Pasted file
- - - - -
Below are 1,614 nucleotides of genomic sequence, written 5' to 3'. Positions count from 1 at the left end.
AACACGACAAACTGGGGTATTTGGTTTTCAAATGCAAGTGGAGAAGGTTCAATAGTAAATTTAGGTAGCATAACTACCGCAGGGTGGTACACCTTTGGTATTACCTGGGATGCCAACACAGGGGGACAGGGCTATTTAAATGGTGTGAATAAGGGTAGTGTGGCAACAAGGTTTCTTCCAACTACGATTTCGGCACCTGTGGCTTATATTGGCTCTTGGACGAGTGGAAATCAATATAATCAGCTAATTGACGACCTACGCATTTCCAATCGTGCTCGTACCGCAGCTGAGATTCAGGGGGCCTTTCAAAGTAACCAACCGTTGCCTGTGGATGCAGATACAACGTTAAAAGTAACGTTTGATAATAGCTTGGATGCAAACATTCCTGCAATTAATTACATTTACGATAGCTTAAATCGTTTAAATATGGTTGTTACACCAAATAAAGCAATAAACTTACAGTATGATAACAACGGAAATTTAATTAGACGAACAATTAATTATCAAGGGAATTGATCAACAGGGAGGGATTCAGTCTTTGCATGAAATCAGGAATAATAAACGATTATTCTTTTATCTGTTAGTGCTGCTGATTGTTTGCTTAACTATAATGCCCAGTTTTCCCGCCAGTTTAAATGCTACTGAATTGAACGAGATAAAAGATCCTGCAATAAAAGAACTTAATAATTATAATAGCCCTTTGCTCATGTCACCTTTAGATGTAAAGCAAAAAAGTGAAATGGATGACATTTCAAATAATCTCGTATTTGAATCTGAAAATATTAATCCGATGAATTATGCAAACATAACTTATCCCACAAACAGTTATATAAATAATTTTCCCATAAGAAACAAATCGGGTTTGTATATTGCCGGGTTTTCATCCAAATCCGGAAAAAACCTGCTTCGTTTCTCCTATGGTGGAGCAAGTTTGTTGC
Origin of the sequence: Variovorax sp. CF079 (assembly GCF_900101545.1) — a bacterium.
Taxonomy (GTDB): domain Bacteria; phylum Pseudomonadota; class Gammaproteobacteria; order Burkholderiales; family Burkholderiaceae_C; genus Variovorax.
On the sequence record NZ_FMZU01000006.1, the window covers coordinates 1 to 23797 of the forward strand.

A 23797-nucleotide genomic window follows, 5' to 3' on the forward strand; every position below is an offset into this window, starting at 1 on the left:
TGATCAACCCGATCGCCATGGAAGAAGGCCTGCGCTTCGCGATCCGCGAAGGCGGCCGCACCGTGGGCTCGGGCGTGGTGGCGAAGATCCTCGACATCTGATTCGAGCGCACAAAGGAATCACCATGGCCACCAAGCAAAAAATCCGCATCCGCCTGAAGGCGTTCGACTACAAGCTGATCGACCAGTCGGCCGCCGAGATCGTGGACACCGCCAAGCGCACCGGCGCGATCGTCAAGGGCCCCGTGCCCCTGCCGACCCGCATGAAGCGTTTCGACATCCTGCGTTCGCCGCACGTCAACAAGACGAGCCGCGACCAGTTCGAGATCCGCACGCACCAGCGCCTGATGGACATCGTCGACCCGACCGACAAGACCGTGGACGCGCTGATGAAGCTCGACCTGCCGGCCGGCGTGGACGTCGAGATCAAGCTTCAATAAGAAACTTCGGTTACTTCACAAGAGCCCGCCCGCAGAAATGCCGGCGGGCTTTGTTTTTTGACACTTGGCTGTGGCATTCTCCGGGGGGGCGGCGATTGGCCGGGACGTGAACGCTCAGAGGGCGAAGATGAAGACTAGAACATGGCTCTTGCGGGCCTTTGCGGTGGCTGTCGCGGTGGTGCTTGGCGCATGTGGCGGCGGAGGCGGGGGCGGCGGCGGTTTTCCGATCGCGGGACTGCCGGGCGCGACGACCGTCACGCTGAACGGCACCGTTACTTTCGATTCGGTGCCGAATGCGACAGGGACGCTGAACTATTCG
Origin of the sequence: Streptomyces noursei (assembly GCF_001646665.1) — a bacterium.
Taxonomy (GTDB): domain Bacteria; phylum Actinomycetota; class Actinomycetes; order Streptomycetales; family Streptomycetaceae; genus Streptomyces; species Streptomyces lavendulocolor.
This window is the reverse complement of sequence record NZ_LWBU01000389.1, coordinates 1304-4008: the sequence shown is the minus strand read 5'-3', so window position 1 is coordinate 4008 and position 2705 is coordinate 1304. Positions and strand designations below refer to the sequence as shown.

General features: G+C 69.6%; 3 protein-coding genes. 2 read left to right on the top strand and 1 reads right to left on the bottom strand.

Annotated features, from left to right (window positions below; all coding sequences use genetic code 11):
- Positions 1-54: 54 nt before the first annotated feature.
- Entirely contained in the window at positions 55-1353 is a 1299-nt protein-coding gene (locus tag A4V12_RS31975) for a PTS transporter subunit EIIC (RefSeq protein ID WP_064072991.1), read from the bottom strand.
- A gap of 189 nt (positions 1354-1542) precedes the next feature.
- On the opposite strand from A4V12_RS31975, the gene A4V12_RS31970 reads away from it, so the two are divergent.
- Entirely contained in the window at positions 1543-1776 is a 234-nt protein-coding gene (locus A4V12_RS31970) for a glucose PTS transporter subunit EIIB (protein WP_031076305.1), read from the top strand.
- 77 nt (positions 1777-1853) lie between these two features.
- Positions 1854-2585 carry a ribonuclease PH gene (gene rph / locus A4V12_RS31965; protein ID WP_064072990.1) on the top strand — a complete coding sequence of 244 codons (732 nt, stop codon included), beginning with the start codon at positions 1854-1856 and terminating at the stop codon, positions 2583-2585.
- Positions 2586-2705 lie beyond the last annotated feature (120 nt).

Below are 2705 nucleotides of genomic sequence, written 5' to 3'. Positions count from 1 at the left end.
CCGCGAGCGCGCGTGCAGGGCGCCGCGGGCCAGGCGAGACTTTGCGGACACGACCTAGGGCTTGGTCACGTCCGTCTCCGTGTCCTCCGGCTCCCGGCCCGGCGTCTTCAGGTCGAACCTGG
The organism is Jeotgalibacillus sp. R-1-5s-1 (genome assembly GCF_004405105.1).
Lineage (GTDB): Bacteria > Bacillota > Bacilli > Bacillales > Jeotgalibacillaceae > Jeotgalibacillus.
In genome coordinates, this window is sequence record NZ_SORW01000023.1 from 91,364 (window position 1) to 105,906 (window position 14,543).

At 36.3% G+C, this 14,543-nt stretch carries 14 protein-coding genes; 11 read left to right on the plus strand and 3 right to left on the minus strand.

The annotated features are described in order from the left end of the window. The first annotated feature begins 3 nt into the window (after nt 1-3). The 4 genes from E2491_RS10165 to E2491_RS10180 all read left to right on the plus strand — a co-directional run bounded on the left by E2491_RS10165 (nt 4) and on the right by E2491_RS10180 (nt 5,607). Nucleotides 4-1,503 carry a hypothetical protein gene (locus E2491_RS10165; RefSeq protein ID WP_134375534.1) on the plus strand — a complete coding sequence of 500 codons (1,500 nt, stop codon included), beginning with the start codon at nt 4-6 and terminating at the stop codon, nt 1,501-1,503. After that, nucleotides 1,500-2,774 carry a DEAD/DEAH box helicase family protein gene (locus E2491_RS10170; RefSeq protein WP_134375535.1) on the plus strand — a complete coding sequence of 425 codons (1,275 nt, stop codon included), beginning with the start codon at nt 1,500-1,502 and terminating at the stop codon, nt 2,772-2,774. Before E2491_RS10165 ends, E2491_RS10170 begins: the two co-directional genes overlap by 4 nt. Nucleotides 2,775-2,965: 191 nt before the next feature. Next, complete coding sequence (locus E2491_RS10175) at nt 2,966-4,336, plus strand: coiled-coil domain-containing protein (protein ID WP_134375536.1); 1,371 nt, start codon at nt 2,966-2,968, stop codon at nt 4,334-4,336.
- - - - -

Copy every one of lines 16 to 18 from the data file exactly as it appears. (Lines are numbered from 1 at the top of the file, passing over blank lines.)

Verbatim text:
- On the opposite strand from A4V12_RS31975, the gene A4V12_RS31970 reads away from it, so the two are divergent.
- Entirely contained in the window at positions 1543-1776 is a 234-nt protein-coding gene (locus A4V12_RS31970) for a glucose PTS transporter subunit EIIB (protein WP_031076305.1), read from the top strand.
- 77 nt (positions 1777-1853) lie between these two features.